Regardless of trends coworking is about fostering openness. Just because coworking is now over 90% private offices doesn’t mean it’s  become all about glass prison cells for workers. As an owner or community manager you can avoid this fate of developing a stale, closed-off environment or an uncompetitive business It’s all about the culture you create.

The BIG TIP: Think Dorms Vs. Apartment Buildings.

This might help: let’s think about something you’ve likely lived through, the difference between dorms and apartments. I once lived in a dorm called West B while studying at Grand Valley State University. Most dorm rooms are basically two bedroom mini apartments around 350 sq. ft. Two people will live in these units and share a bathroom. Then there are two wings that each hold around 20 dorm rooms, 10 on each side of the aisle, for a total of 40 dorms per floor. In the center between the wings, there’s a common area students will pass through several times a day. It has a large kitchen, several sofas, an island for people to gather around, fireplaces, and one or two large screen TVs. So, dorms are designed to be private enough to give each individual their own personal space; however, they’re encouraged to use the common area if they have guests over and want to cook a big meal or watch TV with friends. It’s intentional design that allows people to interact and get to know each other. This is something community-focused coworking spaces can and should replicate. Figure 1: The features of dorms vs. apartments
Dorms Apartments
Super Small Space (two bedroom, 350 sf) Comfortable space (550+ sf one bedroom)
Shared amenities in the center of each floor where people walk by several times a day. Shared amenities tucked away on the first or top
Doors are defaulted to being open, culturally Doors are always closed. It’s like a hotel.
Message boards or shared digital communication by floor or building No communication really used, maybe a message board on the website.
RA organizes activities and asks for feedback. Lives in the community. Leasing agents puts on events but little effort or creativity is present.
Bulletin boards are throughout announcing outside activities and making announcement. Anyone can contribute. Bulletin boards are locked behind glass. It’s only accessible by management.
People that join are greeted with an introduction to the culture and encouraged to join in. People are given their keys, a tour, and left alone with a set of expectations.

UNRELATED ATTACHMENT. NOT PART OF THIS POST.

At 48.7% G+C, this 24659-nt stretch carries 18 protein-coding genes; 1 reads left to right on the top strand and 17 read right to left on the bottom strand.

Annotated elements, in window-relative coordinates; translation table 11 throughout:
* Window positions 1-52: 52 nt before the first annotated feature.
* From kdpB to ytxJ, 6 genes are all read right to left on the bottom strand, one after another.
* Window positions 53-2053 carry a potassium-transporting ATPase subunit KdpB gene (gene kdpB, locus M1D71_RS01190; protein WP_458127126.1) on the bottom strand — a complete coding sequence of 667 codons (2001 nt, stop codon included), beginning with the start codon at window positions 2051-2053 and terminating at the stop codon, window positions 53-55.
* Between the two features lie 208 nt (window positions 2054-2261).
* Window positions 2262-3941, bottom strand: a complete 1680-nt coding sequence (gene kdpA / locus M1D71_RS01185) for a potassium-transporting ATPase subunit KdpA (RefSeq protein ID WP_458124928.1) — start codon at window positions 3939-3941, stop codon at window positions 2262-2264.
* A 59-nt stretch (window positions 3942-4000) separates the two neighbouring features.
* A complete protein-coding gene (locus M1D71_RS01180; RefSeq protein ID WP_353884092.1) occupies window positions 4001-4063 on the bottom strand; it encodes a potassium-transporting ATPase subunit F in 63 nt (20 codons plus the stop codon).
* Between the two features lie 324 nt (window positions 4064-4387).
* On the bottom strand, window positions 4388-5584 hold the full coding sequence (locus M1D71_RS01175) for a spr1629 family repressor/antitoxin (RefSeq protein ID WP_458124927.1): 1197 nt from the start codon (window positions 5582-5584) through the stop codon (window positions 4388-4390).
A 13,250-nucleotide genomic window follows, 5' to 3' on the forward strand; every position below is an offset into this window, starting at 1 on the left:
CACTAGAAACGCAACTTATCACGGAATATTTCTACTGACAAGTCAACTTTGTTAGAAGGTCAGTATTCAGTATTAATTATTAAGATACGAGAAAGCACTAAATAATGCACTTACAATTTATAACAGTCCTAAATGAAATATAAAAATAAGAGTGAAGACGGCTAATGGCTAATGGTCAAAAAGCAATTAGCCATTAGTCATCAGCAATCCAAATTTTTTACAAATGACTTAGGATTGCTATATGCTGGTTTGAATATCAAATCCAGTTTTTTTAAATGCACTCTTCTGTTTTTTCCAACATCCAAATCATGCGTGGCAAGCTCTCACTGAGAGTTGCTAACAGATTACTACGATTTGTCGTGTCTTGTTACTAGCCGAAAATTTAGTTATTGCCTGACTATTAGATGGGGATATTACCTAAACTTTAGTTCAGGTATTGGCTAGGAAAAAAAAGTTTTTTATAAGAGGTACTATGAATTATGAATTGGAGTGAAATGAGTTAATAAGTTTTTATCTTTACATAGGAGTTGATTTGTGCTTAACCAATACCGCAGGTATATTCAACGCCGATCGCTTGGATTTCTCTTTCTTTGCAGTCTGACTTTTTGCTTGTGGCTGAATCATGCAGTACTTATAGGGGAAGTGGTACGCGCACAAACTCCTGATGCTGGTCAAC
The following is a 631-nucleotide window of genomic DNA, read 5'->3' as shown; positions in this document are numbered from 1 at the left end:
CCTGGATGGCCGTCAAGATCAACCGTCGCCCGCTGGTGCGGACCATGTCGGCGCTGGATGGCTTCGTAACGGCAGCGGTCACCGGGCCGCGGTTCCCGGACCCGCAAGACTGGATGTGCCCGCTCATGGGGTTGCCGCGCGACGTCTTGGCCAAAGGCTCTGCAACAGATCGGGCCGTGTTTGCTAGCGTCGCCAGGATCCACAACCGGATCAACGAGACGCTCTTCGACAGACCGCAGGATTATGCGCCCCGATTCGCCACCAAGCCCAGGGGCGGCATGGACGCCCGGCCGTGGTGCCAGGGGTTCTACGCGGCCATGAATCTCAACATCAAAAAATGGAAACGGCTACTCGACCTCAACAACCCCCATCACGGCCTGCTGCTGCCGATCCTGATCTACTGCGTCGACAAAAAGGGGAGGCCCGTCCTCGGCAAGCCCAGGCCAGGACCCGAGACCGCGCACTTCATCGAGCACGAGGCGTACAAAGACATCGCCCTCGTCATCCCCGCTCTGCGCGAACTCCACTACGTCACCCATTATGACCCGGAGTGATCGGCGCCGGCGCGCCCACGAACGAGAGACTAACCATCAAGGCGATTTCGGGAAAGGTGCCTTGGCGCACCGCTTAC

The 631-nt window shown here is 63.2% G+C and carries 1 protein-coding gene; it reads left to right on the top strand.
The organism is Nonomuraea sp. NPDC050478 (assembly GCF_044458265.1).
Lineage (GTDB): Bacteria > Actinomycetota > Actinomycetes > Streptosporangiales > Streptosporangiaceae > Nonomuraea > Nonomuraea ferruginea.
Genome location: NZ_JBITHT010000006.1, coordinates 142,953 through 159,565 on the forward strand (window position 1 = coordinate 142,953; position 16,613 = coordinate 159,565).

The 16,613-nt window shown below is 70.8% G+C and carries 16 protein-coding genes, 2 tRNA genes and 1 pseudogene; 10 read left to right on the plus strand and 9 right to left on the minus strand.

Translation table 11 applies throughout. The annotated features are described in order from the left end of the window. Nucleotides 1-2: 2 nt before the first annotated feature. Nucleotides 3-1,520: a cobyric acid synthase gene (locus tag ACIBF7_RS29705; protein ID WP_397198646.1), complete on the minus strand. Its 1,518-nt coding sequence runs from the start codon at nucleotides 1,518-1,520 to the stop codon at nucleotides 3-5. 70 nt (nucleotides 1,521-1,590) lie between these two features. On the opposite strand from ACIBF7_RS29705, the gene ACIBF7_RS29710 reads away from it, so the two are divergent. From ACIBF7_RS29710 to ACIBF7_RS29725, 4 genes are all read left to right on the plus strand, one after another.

Apartment are designed to be controlled. This causes people to hide away.

On the other hand, let’s look  at the modern apartment building. In reality, they are only a little more personal than visiting a hotel once you get out of your unit. Everyone lives in a comfortable-sized space with all of the things they need. And the vast majority only leave their unit when they have a clear objective: to go to their car, to the gym, to their job, etc. Departing, they take one of several exits and perhaps pass by or through an empty lounge space with a dead TV and pool table. This very public amenity in a very large and very private building  seems more like a movie set than something people are actually invited to use. Nonetheless, once a month or so, the apartment building throws a cheese tasting or taco gathering, and typically at a time convenient for the staff yet inconvenient for the people living there, perhaps between the hours of 4:30 and 6 PM. This culture of silent hallways, closed doors,  inconvenient amenities and events reinforce a culture of being  closed-off and territorial. At such a large scale, it can be difficult to break. This is what many executive suites had become before the coworking movement of the early 2000s.

Ways We’re Encouraging Community

At Creative Density, my vision was to put glass doors on all offices and encourage members to keep the door open. Just hearing loud laughter every once in awhile spreads joy throughout the space. I’ve been fortunate that most who join us are open to this idea (and appreciate the decor to boot).
  • All members get a code for 24/7 access and start to think of CD as another home rather than a commercial office.
  • For music, we use Amazon’s Alexa devices, empowering anyone to select a station, share a playlist, or ask Alexa a question. Everyone is in control.
  • We’ve set up a Slack channel where we plan community-wide lunches, share meaningful stories, and ask silly questions. Members also use our messaging boards to post announcements and share words of the day.
  • Each month we even do an event called ‘We Top A’ that’s a potluck where I provide the base of a meal and everyone brings in a topping or side. Remember, people love to contribute when given the chance.

Have An Open-Door Coworking Policy. Set Expectations. Start Conversations.

Open doors and open policies are an invitation to create community.  People hear music and the TV playing, overhear conversations, notice the cool posters and decor and want to be a part. Simply stated: coworking spaces that thrive  meet the relationship and space needs of their members. They have created a culture where people feel comfortable starting conversations with strangers,empowered to start events,share news, and learn about others.. Alex Hillman said it best, that he wanted his community to always “assume yes.”   The space is not yours as a space owner, it’s for everyone’, and its culture, policies, and expectations should be an extension of that.

Start now.

If you’ve already opened up and a space that’s starting to feel a bit stale like an apartment building,  you can start fixing it today. Start encouraging communication and putting on internal events. As new people move in, start setting new expectations toward openness. The longer you wait the harder it will be change.Your community wants you do this. Your job is to be open to it.   Blog posts expanding on a coworking groups post